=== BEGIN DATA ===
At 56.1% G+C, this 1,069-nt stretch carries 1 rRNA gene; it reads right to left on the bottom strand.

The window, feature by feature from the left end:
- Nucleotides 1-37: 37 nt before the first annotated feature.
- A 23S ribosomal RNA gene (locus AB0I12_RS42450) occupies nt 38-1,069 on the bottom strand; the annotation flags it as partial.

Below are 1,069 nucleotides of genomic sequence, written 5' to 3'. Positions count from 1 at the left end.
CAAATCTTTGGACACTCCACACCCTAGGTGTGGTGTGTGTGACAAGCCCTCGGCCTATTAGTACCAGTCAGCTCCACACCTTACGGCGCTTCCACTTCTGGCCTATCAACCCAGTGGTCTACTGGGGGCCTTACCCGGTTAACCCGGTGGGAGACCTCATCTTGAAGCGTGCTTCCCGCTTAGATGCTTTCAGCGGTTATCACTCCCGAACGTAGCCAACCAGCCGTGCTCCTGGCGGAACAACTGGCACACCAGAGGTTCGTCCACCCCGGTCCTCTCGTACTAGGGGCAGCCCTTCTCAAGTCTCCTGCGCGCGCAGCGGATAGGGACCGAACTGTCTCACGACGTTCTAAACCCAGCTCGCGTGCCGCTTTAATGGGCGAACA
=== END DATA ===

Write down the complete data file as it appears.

At 56.1% G+C, this 1,069-nt stretch carries 1 rRNA gene; it reads right to left on the bottom strand.

The window, feature by feature from the left end:
- Nucleotides 1-37: 37 nt before the first annotated feature.
- A 23S ribosomal RNA gene (locus AB0I12_RS42450) occupies nt 38-1,069 on the bottom strand; the annotation flags it as partial.

Below are 1,069 nucleotides of genomic sequence, written 5' to 3'. Positions count from 1 at the left end.
CAAATCTTTGGACACTCCACACCCTAGGTGTGGTGTGTGTGACAAGCCCTCGGCCTATTAGTACCAGTCAGCTCCACACCTTACGGCGCTTCCACTTCTGGCCTATCAACCCAGTGGTCTACTGGGGGCCTTACCCGGTTAACCCGGTGGGAGACCTCATCTTGAAGCGTGCTTCCCGCTTAGATGCTTTCAGCGGTTATCACTCCCGAACGTAGCCAACCAGCCGTGCTCCTGGCGGAACAACTGGCACACCAGAGGTTCGTCCACCCCGGTCCTCTCGTACTAGGGGCAGCCCTTCTCAAGTCTCCTGCGCGCGCAGCGGATAGGGACCGAACTGTCTCACGACGTTCTAAACCCAGCTCGCGTGCCGCTTTAATGGGCGAACA